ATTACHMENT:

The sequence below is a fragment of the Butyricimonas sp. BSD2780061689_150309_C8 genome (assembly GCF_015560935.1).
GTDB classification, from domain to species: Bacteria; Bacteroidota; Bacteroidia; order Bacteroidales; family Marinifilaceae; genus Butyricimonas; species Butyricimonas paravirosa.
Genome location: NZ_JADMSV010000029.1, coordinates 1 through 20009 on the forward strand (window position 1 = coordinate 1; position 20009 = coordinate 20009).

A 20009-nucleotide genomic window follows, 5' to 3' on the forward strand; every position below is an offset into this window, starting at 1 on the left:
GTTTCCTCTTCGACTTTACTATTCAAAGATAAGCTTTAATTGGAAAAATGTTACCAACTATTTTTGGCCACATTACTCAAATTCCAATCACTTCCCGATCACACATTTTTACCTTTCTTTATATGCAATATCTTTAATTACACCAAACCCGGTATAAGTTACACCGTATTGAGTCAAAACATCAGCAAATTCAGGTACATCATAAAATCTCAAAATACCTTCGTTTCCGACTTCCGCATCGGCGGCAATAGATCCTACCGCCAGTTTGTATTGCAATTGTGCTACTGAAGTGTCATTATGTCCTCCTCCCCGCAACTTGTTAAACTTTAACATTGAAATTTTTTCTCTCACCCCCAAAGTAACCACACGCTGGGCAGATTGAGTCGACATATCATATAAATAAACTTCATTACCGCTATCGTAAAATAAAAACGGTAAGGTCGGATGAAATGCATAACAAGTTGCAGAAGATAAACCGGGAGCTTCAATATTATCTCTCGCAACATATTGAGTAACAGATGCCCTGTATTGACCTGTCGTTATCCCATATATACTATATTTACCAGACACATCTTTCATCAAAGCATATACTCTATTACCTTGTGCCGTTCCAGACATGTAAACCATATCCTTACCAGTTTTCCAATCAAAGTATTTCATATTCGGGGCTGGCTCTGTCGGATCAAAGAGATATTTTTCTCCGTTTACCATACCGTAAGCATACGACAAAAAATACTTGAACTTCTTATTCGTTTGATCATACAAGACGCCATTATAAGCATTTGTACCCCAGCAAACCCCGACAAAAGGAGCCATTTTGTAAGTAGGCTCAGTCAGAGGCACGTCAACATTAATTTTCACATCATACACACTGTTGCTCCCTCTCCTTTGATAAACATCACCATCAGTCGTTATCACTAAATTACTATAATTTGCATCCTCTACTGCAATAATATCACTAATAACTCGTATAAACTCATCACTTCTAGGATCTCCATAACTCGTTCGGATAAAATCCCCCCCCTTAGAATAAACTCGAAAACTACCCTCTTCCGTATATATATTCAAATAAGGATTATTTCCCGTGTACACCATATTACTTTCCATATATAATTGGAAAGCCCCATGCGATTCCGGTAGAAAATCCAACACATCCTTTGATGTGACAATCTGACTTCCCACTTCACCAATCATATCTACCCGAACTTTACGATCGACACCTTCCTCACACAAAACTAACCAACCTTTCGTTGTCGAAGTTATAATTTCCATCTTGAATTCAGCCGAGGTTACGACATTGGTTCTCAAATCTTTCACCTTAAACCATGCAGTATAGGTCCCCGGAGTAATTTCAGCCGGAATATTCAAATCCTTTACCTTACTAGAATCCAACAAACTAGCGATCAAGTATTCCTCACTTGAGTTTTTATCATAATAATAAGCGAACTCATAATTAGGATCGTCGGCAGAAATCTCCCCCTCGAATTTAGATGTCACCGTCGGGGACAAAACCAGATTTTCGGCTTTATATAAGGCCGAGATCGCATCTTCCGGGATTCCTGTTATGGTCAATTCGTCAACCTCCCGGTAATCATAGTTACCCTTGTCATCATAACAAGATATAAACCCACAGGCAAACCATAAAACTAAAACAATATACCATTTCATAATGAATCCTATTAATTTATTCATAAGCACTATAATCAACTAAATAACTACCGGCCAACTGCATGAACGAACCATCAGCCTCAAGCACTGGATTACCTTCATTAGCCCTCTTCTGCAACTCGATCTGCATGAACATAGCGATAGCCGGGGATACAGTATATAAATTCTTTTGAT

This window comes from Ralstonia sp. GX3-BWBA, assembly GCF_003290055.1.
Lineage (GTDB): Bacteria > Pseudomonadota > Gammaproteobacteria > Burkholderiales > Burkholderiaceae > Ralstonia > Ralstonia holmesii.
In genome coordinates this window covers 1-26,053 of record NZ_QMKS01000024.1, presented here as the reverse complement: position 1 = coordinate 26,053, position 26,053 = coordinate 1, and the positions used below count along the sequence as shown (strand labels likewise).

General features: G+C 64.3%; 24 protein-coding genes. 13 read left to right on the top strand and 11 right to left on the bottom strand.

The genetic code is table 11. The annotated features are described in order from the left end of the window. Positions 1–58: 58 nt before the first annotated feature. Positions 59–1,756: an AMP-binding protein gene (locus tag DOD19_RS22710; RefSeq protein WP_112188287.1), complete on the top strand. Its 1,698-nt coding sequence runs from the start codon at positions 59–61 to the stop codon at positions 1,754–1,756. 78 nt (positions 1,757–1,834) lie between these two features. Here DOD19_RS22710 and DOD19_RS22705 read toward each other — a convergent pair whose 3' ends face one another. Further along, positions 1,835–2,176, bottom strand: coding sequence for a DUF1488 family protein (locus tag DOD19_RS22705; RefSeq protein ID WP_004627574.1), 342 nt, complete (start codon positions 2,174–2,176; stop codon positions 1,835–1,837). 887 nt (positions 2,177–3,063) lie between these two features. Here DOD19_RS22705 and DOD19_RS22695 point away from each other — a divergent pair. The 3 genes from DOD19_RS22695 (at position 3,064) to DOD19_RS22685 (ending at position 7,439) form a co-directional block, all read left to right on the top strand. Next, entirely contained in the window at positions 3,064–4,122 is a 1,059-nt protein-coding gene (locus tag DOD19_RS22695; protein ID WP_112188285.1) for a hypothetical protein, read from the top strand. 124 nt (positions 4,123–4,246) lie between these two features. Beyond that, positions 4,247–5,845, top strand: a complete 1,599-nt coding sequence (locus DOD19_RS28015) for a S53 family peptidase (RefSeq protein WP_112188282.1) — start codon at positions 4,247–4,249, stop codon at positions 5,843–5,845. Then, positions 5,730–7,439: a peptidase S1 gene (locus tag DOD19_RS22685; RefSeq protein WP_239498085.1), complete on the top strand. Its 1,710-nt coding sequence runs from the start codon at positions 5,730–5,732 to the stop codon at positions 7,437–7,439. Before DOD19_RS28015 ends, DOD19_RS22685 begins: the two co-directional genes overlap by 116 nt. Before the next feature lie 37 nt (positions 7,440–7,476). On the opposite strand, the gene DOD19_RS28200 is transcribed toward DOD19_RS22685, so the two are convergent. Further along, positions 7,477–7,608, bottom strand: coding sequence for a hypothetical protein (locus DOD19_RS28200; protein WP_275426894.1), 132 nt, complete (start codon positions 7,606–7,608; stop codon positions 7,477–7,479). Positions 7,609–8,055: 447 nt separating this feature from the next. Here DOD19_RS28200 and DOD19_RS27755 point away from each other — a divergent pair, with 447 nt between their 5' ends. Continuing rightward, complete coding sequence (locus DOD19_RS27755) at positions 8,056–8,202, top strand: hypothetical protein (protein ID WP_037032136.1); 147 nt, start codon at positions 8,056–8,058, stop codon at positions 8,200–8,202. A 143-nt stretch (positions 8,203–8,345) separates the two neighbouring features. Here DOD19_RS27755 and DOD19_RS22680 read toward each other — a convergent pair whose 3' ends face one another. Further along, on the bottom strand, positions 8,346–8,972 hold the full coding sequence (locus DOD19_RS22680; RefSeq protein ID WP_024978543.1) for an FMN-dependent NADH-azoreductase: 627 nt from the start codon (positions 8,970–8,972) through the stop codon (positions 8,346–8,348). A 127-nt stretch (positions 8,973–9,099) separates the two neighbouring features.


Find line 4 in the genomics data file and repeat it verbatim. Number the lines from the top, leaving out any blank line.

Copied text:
A 20009-nucleotide genomic window follows, 5' to 3' on the forward strand; every position below is an offset into this window, starting at 1 on the left: